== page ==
Choosing the Perfect Kitchen Sink
Even if you’re not needing to use your range or refrigerator tonight because you’re sending out for pizza, chances are you’ll be using your kitchen sink for clean up. The sink is one of the most heavily used fixtures in the kitchen. Doesn’t it make sense to purchase a sink that performs well for your needs? Be sure to review all the options below, before you choose your new sink.
Homeowners tend to give their kitchen sink little consideration when making selections for their new kitchens. They may spend weeks deciding on the perfect chef-style range and then only rarely use it, while the sink is put into service continually. Why shouldn’t your sink be highly functional and lovely to look at — in others words, a joy to use?
1. Stainless Steel
Stainless steel sinks complement the look of commercial-style appliances. Steel is more protective of dropped glassware than harder materials like cast iron. It does scratch and can dent if a heavy pot falls into the sink. A thicker gauge of steel will be less apt to dent. Sound-absorbing pads underneath the bowl will result in a quieter sink.
2. Porcelain Enameled Cast Iron
Enameled cast iron sinks boast a glossy porcelain finish that is available in a wide variety of colors. This sink can withstand a hot pot, but if a pot is dropped into the sink, the enamel can chip, after which the underlying iron may corrode. Always use a nonabrasive cleaner to protect the finish.
3. Fireclay (Vitreous China)
Fireclay is hard and quite heavy — made from a ceramic-like material that is fired under intense heat. The glossy color goes all the way through, so there is nothing under the surface to corrode. Using a nonabrasive cleaner, the sinks are easy to maintain, but they can chip.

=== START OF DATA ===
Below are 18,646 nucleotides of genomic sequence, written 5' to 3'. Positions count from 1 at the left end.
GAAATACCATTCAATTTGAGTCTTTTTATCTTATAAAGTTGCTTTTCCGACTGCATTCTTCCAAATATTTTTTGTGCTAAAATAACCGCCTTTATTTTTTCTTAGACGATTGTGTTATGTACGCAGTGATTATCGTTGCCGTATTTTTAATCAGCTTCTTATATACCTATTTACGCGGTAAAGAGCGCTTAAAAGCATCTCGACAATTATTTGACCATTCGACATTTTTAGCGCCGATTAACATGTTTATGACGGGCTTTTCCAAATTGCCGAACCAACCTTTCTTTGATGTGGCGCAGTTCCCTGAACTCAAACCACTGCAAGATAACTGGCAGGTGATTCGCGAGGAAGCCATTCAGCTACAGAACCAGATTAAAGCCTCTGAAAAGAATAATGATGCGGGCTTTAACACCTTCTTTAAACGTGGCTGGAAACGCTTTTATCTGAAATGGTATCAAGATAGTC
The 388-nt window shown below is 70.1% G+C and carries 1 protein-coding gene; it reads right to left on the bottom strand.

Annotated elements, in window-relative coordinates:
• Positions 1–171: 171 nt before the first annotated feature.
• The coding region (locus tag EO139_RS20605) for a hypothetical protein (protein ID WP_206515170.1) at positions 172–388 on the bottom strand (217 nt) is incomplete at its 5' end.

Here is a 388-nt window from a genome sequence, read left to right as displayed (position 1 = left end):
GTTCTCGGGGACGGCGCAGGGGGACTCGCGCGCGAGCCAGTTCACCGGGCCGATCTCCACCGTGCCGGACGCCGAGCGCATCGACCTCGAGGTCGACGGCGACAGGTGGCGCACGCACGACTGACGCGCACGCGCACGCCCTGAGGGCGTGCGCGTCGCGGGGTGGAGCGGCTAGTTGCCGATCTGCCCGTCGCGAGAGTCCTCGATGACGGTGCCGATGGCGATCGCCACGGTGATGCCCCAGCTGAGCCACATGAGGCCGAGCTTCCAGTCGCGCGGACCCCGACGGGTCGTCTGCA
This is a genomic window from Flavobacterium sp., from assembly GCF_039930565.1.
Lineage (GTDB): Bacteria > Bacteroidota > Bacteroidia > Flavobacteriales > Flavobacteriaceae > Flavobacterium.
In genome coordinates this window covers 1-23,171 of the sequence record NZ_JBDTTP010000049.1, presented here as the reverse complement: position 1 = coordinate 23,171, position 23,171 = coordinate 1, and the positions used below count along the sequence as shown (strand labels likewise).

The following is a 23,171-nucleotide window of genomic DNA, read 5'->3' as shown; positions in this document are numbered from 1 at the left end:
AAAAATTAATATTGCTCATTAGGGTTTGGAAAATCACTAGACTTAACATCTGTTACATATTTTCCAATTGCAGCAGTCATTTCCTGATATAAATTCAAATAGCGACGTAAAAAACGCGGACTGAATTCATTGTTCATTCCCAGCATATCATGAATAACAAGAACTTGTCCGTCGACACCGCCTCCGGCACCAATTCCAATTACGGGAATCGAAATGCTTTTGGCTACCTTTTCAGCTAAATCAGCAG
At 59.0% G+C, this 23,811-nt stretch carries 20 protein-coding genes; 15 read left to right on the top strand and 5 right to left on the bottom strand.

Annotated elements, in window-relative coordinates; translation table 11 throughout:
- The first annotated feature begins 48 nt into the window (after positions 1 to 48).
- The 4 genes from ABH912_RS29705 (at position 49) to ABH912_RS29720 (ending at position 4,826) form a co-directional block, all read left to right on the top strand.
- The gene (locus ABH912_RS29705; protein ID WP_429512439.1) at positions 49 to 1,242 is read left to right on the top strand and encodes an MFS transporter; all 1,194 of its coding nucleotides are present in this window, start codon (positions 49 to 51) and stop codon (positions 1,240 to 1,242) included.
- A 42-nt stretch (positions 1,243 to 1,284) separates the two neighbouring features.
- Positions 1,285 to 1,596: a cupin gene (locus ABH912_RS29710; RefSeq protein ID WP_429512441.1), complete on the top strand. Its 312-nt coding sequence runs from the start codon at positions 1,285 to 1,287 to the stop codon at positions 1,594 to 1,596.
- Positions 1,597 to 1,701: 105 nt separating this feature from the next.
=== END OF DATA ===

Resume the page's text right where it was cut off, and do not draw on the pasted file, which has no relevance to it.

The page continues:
4. Granite Composite (such as Silgranit)
Granite composite sinks are made of a mixture of 80% natural granite and acrylic resin — the material extends throughout. These sinks resist scratching and chipping, plus they are non-porous and resist most household stains. They can easily handle a hot pot up to 500 degrees.
5. Solid Surface (such as Corian)
Solid surface sinks may be joined to a countertop of the same material for a seamless look. The non-porous material offers easy maintenance, since there are no recesses to collect bacteria. A downside is that the sink can be damaged by heat and sharp objects.
6. Natural Stone
Natural stone sinks are valued for their unique beauty and ability to integrate with a stone countertop. Most stone is porous and should be sealed with a penetrating sealer. Even after sealing, certain acidic liquids may stain and etch the surface. Always use a nonabrasive cleaner.
Copper sinks develop a patina over time, which is one of the characteristics most people love about the material. The relatively soft metal can scratch, but most scratches may be removed by polishing. Avoid long exposure to hot pots, which can distort the shape of the sink.
Concrete offers great versatility in the shape, color and texture of a sink. Objects may be embedded into the concrete for decorative, as well as functional purposes. Newer products are highly resistant to cracking, chipping and staining — problems that plagued concrete sinks in the past.